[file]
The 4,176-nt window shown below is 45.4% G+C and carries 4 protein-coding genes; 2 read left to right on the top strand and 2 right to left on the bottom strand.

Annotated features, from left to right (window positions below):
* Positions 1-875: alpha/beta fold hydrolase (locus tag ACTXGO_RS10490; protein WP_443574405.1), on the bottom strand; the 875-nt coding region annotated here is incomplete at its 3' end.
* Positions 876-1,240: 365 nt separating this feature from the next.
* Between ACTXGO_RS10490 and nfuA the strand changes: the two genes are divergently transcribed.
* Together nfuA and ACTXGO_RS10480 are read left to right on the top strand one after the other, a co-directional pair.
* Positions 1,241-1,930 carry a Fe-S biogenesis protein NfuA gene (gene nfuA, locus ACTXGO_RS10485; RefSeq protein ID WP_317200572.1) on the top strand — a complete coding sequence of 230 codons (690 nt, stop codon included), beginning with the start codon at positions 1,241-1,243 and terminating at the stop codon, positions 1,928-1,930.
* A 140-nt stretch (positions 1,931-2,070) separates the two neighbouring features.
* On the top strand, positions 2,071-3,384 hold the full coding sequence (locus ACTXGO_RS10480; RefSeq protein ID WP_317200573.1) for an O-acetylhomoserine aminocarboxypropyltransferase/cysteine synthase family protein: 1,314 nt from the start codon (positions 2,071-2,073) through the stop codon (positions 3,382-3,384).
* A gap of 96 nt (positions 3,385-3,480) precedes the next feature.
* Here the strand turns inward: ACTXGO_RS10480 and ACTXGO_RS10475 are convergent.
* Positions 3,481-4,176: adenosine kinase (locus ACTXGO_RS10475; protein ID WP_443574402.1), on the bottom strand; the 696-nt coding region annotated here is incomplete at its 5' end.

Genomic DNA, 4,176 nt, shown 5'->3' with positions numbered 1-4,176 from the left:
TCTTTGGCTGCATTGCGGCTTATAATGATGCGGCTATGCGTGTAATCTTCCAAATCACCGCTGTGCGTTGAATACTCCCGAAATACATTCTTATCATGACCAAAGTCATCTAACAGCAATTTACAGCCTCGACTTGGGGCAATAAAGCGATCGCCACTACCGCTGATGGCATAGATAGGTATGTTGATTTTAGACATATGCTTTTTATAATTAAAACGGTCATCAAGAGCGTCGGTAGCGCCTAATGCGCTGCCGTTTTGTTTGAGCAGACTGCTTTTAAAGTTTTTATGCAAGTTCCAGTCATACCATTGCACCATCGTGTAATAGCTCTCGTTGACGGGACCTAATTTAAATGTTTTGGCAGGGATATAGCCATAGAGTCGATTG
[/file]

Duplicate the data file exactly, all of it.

The 4,176-nt window shown below is 45.4% G+C and carries 4 protein-coding genes; 2 read left to right on the top strand and 2 right to left on the bottom strand.

Annotated features, from left to right (window positions below):
* Positions 1-875: alpha/beta fold hydrolase (locus tag ACTXGO_RS10490; protein WP_443574405.1), on the bottom strand; the 875-nt coding region annotated here is incomplete at its 3' end.
* Positions 876-1,240: 365 nt separating this feature from the next.
* Between ACTXGO_RS10490 and nfuA the strand changes: the two genes are divergently transcribed.
* Together nfuA and ACTXGO_RS10480 are read left to right on the top strand one after the other, a co-directional pair.
* Positions 1,241-1,930 carry a Fe-S biogenesis protein NfuA gene (gene nfuA, locus ACTXGO_RS10485; RefSeq protein ID WP_317200572.1) on the top strand — a complete coding sequence of 230 codons (690 nt, stop codon included), beginning with the start codon at positions 1,241-1,243 and terminating at the stop codon, positions 1,928-1,930.
* A 140-nt stretch (positions 1,931-2,070) separates the two neighbouring features.
* On the top strand, positions 2,071-3,384 hold the full coding sequence (locus ACTXGO_RS10480; RefSeq protein ID WP_317200573.1) for an O-acetylhomoserine aminocarboxypropyltransferase/cysteine synthase family protein: 1,314 nt from the start codon (positions 2,071-2,073) through the stop codon (positions 3,382-3,384).
* A gap of 96 nt (positions 3,385-3,480) precedes the next feature.
* Here the strand turns inward: ACTXGO_RS10480 and ACTXGO_RS10475 are convergent.
* Positions 3,481-4,176: adenosine kinase (locus ACTXGO_RS10475; protein ID WP_443574402.1), on the bottom strand; the 696-nt coding region annotated here is incomplete at its 5' end.

Genomic DNA, 4,176 nt, shown 5'->3' with positions numbered 1-4,176 from the left:
TCTTTGGCTGCATTGCGGCTTATAATGATGCGGCTATGCGTGTAATCTTCCAAATCACCGCTGTGCGTTGAATACTCCCGAAATACATTCTTATCATGACCAAAGTCATCTAACAGCAATTTACAGCCTCGACTTGGGGCAATAAAGCGATCGCCACTACCGCTGATGGCATAGATAGGTATGTTGATTTTAGACATATGCTTTTTATAATTAAAACGGTCATCAAGAGCGTCGGTAGCGCCTAATGCGCTGCCGTTTTGTTTGAGCAGACTGCTTTTAAAGTTTTTATGCAAGTTCCAGTCATACCATTGCACCATCGTGTAATAGCTCTCGTTGACGGGACCTAATTTAAATGTTTTGGCAGGGATATAGCCATAGAGTCGATTG